Sutton LibDem councillor switches to Labour over incinerator

For the first time since 2006, the Labour party has representation on Sutton Council.

John Keys: opposed to the Beddington incinerator

John Keys has represented the Beddington North ward as a LibDem councillor since 1998, but has this week opted to change parties because of his concerns over the waste incinerator proposed in his neighbourhood, on the Sutton boundary with Croydon.

Keys regarded as underhand attempts by Sutton’s LibDem-run council to get the proposal past his residents during the school summer holidays.

“The decision to support an incinerator in Beddington and have the planning meeting in August, when many people will be on holiday, made me consider my position,” Keys said.

Residents in Beddington North have expressed their concerns about environmental degradation locally along Beddington Road and they have complained about broken promises of the Liberal Democrat administration, who offered a country park in Beddington long ago.

Keys also feels unhappy with the LibDems‘ links with the Conservatives. “The LibDems under Nick Clegg are moving further to the right and are not the same party any more,” Keys said.

In his resignation letter to Sean Brennan, Sutton’s LibDem council leader, Keys said that he cannot support a party that supports the Tory NHS bill, and that cuts the top rate of income tax while having broken its election promises on tuition fees.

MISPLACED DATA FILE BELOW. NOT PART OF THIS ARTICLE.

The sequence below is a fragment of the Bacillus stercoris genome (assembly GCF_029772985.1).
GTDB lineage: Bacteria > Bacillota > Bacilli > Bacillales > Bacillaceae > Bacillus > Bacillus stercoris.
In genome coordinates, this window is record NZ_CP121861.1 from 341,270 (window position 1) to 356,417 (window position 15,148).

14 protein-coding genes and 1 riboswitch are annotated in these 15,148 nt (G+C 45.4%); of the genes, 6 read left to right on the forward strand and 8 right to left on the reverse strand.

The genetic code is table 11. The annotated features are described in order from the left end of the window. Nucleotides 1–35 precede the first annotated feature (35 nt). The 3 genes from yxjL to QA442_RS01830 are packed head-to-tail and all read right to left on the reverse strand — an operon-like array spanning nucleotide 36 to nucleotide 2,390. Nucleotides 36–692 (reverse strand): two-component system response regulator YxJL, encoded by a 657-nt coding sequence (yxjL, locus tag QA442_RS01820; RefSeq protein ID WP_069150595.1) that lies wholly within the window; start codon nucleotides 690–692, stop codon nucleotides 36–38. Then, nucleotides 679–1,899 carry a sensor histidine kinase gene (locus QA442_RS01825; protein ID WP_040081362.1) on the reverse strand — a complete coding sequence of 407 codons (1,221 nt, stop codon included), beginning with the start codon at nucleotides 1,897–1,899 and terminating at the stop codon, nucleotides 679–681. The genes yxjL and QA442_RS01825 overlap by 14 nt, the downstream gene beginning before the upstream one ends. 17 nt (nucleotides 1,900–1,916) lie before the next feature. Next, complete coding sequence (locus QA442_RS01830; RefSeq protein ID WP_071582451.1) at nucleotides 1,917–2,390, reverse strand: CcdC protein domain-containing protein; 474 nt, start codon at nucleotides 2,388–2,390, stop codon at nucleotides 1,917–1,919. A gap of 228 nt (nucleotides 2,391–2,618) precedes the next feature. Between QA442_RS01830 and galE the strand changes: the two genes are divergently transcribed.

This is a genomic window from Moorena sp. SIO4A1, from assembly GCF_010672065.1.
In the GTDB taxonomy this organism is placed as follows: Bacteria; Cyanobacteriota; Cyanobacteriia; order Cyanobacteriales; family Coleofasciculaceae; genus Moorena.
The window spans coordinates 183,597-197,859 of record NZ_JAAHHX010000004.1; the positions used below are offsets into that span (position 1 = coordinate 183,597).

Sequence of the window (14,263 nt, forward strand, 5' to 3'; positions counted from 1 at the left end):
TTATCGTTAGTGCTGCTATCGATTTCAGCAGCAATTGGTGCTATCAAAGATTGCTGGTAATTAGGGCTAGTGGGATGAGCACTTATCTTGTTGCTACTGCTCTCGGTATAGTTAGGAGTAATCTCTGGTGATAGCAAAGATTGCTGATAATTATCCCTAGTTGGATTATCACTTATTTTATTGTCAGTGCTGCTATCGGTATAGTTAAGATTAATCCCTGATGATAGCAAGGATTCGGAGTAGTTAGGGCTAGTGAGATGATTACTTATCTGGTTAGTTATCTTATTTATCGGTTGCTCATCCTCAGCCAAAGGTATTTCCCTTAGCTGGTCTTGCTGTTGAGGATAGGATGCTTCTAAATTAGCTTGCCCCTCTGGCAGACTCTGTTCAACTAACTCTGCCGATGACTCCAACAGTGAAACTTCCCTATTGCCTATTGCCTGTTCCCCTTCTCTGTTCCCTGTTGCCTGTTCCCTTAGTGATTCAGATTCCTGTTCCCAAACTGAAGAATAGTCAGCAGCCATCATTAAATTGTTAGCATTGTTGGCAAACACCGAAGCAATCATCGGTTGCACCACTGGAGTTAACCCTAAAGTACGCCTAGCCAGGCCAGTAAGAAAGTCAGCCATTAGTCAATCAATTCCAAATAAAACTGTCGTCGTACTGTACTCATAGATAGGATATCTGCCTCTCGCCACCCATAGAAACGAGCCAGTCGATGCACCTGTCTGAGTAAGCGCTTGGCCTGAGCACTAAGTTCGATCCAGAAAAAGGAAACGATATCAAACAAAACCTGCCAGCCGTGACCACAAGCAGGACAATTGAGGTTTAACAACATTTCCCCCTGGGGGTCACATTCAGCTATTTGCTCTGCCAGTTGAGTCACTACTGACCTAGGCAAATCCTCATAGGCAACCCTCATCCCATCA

The border between Croydon and Sutton has been getting politically more porous recently, with LibDem MP Tom Brake spotted campaigning in Croydon. Brake seems to be lining up to fight one of the new parliamentary seats straddling the Croydon and Sutton divide.

Going in the other direction, Kenley ward’s Steve O’Connell, Britain’s most overpaid local councillor, who is the London Assembly Member for Croydon and Sutton, has taken on yet another job, as a political adviser to Sutton’s Tories.

The Labour foothold in Sutton will give their party a chance to rebuild. Labour were overtaken by the LibDems on Sutton Council in 1986 and limped on with their councillors counted in single figures until their final annihilation in 2006. The Beddington North and St Helier wards seem to be Labour’s best targets for advancement in the 2014 local council elections.

Louisa Woodley, the Labour party candidate for Sutton and Croydon in this May’s London Assembly election, clearly hopes for a more immediate payback at the ballot box. She expects that Keys’ move may suggest a shift of many disillusioned Liberal Democrat voters to Labour. Ken Livingstone, Labour’s candidate for London Mayor, has promised to block incinerator proposals if elected to City Hall.

“It’s clear that more and more people are fed up with the way the Tory-LibDem government is harming the living standards of ordinary people,” Woodley said.

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